View Full Version : NTSB: Plane Emergency Slides Often Fail

27th Jun 2004, 16:56
The National Transportation Safety Board estimates that slides fail in about one-third of all evacuations.


Boss Raptor
27th Jun 2004, 17:07
Amazing NTSB come clean for once...

Unlike NTSB admitted their domestic flight security was a joke prior to 9/11 as discussed many times on these forums prior to the event...

How convenient NTSB can blame the manufacturer in this event and can avoid their own continual shortcomings :uhoh:

or FAA can accuse someone for the crap spares that come from the US or the crap paperwork/tracability that is allowed by their system when they expect 'back to birth' bullshit from everyone else...

Still waiting for when NTSB, TSA and FAA have something useful to say...

How many of us listen to them...not?!

27th Jun 2004, 17:20

This video of an Iberia evacuation is particularly interesting - every passenger using the escape slide has shoes and cabin baggage, completely against common-sense and regulations! I only hope Iberia's crew were rebuked for their failure to take control of the situation!

27th Jun 2004, 21:13
bealine agreed, an interesting clip, but I feel your judgement on the crew is a little harsh - hindsight being 20/20 and so on...

Cabin crew procedures require that evacuation flow be maintained, without halting it unecessarily for various transgressions: Every time you stop to try and remove items, you slow and/or stop the flow. It is an individual judgement as to when a problem is significant enough to actually halt the evac flow.

I hold no brief for Iberia, and am unaware of the specifics of the incident. However I do know enough to know that making post incident judgements about the performance of the Crew based on an internet streamed amateur video would normally be considered unwise.


28th Jun 2004, 13:00
I hold no brief for Iberia, and am unaware of the specifics of the incident. However I do know enough to know that making post incident judgements about the performance of the Crew based on an internet streamed amateur video would normally be considered unwise.

Agreed! Apologies to IB for making disparaging remarks without being in full possession of all the facts! (My first reaction).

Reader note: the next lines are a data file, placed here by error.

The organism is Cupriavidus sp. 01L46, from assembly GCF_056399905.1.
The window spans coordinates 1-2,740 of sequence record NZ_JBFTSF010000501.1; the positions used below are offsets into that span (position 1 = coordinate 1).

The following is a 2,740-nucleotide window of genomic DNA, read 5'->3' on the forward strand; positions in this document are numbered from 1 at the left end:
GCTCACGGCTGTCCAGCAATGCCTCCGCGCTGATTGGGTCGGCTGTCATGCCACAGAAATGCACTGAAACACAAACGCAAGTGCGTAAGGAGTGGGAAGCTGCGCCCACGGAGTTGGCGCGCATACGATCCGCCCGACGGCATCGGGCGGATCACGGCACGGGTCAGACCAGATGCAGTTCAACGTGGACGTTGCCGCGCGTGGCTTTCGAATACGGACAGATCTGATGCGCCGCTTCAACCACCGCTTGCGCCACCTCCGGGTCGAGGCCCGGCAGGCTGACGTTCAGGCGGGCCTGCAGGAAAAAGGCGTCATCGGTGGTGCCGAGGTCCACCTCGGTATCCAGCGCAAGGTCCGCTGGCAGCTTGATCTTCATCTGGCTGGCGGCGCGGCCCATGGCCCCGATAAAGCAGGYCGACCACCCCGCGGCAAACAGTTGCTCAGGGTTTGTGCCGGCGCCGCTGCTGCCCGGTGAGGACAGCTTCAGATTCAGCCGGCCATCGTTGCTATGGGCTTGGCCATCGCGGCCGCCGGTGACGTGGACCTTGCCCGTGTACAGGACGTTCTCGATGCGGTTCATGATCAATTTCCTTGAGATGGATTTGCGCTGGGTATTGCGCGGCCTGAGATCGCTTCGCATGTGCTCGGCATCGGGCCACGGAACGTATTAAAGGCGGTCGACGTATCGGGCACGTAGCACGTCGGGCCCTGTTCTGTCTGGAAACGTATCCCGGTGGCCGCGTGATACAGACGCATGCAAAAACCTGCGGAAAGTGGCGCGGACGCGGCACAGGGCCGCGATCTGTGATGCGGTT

28th Jun 2004, 14:43
Side stepping abit but does anyone know if there are any other vidoes/footage of any evacuations? If so, do you know where/how to get them?

Many thanks!


28th Jun 2004, 16:17
Boss, I'm intrigued about the NTSB's alleged shortcomings. Apart from TWA800, where they apparently cow-towed to the FBI (and possibly other political pressures), they always seemed to me to be competent and open. OK, they could stand some grammatical improvements in their reports, and the 'contributory factors' they often list would be amusing were these not serious matters.

Now regarding the FAA and the TSA, I agree, but I think you misunderstand the NTSB's mandate. They have nothing to do with security, nor are they beholden to the manufacturers.

Young Paul
28th Jun 2004, 19:56
From the cited report: Grant Brophy, an air safety investigator and director of flight safety and security programs at Embry-Riddle Aeronautical University in Daytona Beach, Fla., likened getting on a plane with a malfunctioning slide to being at sea without a life jacket.

"Nine times out of 10, the boat's not going to sink, but there's always that one time," Brophy said. He thinks the board does not go far enough in recommending testing for 10 percent of slides.

"You're going to test more than 10 percent to statistically prove if there's an issue or if there is no issue," Brophy said.